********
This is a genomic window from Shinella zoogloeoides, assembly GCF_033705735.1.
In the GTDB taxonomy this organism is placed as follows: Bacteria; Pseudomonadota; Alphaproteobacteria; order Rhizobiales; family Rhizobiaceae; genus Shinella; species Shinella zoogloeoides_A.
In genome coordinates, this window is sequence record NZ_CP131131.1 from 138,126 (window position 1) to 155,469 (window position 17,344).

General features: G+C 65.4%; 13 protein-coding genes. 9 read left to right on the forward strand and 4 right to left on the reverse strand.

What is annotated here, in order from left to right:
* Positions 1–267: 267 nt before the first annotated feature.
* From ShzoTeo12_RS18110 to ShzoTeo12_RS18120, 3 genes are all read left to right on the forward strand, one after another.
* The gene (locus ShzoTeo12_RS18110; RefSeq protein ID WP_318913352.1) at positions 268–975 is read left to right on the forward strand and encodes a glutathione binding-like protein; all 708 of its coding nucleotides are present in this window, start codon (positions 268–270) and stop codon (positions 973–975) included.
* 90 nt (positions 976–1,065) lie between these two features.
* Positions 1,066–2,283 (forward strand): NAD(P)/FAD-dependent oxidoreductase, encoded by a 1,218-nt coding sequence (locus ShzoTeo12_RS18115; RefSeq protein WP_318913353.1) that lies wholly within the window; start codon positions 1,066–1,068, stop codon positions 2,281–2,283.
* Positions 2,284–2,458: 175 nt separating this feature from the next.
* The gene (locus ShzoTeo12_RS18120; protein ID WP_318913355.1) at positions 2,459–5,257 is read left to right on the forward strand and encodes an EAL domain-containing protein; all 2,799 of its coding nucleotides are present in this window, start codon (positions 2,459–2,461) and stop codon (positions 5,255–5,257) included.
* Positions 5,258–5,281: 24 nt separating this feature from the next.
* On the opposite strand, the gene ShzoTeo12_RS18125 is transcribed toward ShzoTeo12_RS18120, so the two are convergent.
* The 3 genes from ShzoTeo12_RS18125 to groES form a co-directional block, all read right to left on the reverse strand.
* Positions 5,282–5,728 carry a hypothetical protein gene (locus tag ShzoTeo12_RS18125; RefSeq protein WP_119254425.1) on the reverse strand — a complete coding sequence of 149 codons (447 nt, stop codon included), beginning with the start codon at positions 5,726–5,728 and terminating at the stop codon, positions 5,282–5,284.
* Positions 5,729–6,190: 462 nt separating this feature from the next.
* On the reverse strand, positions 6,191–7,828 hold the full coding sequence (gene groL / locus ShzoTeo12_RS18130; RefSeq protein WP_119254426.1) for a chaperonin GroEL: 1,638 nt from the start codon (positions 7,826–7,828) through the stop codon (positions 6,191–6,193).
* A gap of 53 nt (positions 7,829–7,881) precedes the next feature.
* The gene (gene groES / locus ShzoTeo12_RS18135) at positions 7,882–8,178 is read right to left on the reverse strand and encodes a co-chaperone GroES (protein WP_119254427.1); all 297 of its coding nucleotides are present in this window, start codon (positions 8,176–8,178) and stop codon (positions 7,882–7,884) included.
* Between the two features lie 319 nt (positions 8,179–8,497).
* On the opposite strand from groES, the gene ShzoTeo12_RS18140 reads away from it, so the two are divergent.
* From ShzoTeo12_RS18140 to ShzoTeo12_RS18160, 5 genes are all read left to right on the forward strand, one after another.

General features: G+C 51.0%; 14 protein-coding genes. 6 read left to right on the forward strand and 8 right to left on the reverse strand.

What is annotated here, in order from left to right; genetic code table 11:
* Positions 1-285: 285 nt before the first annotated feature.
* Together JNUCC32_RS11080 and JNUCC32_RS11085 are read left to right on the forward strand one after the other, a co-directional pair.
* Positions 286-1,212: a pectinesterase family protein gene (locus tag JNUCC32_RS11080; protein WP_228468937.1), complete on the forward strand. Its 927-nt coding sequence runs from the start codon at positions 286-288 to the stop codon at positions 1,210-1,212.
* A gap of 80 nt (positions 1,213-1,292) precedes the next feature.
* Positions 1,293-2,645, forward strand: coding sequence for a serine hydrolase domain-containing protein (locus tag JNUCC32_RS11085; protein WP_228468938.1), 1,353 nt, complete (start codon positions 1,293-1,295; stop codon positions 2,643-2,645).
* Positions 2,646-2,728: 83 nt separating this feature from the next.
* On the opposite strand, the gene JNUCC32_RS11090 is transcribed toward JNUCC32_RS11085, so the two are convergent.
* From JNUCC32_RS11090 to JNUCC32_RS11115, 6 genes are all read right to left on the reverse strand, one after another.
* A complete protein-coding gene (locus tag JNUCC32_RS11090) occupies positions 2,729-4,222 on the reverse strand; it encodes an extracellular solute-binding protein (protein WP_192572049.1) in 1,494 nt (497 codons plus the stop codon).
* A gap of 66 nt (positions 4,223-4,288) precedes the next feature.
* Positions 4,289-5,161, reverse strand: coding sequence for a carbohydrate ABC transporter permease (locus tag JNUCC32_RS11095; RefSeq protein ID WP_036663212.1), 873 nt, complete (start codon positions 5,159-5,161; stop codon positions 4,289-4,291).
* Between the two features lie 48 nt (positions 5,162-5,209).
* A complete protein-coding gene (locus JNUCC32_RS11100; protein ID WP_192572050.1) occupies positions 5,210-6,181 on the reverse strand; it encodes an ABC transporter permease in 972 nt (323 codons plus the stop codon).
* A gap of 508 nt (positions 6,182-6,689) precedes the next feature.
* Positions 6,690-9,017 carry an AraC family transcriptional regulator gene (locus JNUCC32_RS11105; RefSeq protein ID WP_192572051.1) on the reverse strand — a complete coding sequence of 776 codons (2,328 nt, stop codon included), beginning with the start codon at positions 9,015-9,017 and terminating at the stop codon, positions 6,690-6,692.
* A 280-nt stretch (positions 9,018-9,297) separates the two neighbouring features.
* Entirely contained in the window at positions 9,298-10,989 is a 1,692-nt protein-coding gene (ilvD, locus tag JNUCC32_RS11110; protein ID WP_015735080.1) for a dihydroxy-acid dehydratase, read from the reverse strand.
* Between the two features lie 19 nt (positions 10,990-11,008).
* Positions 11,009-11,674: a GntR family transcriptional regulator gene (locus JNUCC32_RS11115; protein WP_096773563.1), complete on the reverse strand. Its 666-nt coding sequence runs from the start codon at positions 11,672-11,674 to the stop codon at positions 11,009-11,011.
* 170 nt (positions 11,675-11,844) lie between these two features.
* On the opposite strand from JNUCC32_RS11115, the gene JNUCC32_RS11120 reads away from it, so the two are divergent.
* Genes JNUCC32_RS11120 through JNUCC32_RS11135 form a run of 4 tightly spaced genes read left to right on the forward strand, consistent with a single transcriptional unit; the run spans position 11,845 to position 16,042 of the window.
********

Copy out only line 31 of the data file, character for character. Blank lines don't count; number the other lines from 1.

* Positions 2,646-2,728: 83 nt separating this feature from the next.